HHS Unveils New Rules to Restrict Use of Medicaid Loophole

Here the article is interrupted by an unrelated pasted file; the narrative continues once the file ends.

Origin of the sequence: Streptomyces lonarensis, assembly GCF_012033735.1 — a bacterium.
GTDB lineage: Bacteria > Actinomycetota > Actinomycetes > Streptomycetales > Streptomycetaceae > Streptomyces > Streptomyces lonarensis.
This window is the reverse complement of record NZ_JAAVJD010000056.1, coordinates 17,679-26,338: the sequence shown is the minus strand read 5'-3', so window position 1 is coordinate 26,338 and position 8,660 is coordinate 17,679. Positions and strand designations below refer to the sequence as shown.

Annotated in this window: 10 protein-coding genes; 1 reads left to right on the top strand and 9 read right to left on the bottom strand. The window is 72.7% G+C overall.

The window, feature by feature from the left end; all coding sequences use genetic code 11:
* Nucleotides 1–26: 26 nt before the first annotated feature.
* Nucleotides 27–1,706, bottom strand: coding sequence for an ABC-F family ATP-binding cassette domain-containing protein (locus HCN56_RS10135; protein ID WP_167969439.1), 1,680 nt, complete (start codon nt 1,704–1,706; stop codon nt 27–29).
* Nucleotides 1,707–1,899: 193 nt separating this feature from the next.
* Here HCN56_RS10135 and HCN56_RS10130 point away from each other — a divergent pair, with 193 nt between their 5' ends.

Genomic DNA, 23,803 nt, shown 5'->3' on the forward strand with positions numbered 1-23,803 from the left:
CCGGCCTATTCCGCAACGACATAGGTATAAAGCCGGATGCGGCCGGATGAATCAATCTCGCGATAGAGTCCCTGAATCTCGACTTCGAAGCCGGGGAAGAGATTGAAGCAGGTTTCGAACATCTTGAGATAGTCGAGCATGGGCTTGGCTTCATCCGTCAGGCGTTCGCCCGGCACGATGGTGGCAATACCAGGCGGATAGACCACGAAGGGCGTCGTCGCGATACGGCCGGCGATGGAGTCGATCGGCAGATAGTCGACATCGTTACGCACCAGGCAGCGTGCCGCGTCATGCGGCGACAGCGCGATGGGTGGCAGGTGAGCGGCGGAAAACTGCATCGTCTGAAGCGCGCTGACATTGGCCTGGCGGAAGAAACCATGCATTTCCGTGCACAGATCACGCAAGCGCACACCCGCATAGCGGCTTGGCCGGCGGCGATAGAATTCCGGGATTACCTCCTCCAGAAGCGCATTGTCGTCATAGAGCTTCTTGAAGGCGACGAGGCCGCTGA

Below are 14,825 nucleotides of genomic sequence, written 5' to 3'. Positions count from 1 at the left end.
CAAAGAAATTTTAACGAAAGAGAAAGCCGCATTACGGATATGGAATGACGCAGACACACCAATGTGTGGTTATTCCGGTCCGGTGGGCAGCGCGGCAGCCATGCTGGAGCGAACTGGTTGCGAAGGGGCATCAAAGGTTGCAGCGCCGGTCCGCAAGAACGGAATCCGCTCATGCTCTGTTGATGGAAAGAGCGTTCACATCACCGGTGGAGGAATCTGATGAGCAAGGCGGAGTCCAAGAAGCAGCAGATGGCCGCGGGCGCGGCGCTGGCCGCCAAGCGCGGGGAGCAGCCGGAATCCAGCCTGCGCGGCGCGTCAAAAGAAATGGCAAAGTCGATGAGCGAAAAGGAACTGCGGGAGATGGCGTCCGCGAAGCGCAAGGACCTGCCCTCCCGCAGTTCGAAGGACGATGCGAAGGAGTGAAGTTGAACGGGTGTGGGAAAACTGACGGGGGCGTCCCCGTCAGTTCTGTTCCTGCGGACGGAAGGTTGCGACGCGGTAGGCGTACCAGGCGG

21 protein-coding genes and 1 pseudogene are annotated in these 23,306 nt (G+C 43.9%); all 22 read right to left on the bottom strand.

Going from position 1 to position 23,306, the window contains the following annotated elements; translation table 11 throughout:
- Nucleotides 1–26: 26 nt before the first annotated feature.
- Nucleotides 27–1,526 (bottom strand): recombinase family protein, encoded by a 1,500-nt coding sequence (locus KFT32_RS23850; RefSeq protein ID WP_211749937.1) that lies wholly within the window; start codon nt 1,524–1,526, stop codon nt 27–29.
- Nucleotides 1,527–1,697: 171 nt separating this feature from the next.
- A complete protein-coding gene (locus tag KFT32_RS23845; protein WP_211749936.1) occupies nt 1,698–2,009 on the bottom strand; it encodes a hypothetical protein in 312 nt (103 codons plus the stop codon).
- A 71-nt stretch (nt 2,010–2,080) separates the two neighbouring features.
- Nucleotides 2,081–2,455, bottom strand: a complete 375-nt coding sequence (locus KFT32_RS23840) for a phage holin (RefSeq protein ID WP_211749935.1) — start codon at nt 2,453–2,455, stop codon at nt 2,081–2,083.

HHS Secretary Tommy Thompson yesterday announced new regulations to revise Medicaid's "upper payment limit" rules, "further restrict[ing]" use of the Medicaid loophole. The rules will "build on reforms" to upper payment limit regulations issued in January 2001 and will prevent states from "inappropriately increasing the federal share of Medicaid costs." Under the loophole, states pay city- or county-owned health care facilities more than the actual cost of health services, receive additional federal matching funds from CMS and then require the facilities to return the additional state funds. States may pay the facilities a small fee for their participation and use the funds to cover health- or non-health-related costs. The new rules, part of proposed reforms announced in November, will reduce the upper payment limit -- the highest amount states can pay facilities -- from 150% of the Medicare rate for health services, a figure established in rules issued last January, to 100% of the Medicare rate. However, the new rules will allow states to "gradually reduce payments" to 100% over five to eight years for six states with "long-established programs" and one to two years for states with "newer programs." In November, when HHS proposed the upper payment limit reductions, officials said 14 states would have to phase out their loophole use more quickly: Colorado, Florida, Georgia, Idaho, Indiana, Kentucky, Michigan, Minnesota, Montana, Nebraska, New York, South Carolina, Texas and Washington. California and Illinois are among the six states that will have three years to end their loophole use. HHS said it expects to phase out the technique completely by 2010. Thompson said, "These changes strike the right balance by ensuring Medicaid beneficiaries continue to get the services they need while assuring federal taxpayers that their Medicaid dollars are being used for Medicaid services." The changes will be published in today's Federal Register and become effective March 19 (HHS release, 1/17).